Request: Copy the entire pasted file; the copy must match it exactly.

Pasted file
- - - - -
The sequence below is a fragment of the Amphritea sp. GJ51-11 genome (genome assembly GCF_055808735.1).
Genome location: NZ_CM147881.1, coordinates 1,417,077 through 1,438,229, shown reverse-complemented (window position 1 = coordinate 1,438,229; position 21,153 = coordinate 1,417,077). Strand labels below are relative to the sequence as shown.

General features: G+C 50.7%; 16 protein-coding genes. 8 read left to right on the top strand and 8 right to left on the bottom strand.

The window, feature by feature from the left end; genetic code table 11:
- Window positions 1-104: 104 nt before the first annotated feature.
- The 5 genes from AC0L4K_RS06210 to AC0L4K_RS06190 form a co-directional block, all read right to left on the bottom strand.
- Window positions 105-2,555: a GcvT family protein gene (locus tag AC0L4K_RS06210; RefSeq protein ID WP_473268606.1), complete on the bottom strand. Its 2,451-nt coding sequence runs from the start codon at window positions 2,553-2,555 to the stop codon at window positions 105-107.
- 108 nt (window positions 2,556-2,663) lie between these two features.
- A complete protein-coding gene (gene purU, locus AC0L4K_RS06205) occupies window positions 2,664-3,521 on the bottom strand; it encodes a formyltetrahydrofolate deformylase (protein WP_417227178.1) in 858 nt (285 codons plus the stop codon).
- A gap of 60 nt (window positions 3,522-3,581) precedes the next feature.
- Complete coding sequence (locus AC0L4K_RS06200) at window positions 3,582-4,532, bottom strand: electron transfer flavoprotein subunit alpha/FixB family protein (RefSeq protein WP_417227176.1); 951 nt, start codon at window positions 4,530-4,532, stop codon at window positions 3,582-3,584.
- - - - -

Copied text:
The sequence below is a fragment of the Amphritea sp. GJ51-11 genome (genome assembly GCF_055808735.1).
Genome location: NZ_CM147881.1, coordinates 1,417,077 through 1,438,229, shown reverse-complemented (window position 1 = coordinate 1,438,229; position 21,153 = coordinate 1,417,077). Strand labels below are relative to the sequence as shown.

General features: G+C 50.7%; 16 protein-coding genes. 8 read left to right on the top strand and 8 right to left on the bottom strand.

The window, feature by feature from the left end; genetic code table 11:
- Window positions 1-104: 104 nt before the first annotated feature.
- The 5 genes from AC0L4K_RS06210 to AC0L4K_RS06190 form a co-directional block, all read right to left on the bottom strand.
- Window positions 105-2,555: a GcvT family protein gene (locus tag AC0L4K_RS06210; RefSeq protein ID WP_473268606.1), complete on the bottom strand. Its 2,451-nt coding sequence runs from the start codon at window positions 2,553-2,555 to the stop codon at window positions 105-107.
- 108 nt (window positions 2,556-2,663) lie between these two features.
- A complete protein-coding gene (gene purU, locus AC0L4K_RS06205) occupies window positions 2,664-3,521 on the bottom strand; it encodes a formyltetrahydrofolate deformylase (protein WP_417227178.1) in 858 nt (285 codons plus the stop codon).
- A gap of 60 nt (window positions 3,522-3,581) precedes the next feature.
- Complete coding sequence (locus AC0L4K_RS06200) at window positions 3,582-4,532, bottom strand: electron transfer flavoprotein subunit alpha/FixB family protein (RefSeq protein WP_417227176.1); 951 nt, start codon at window positions 4,530-4,532, stop codon at window positions 3,582-3,584.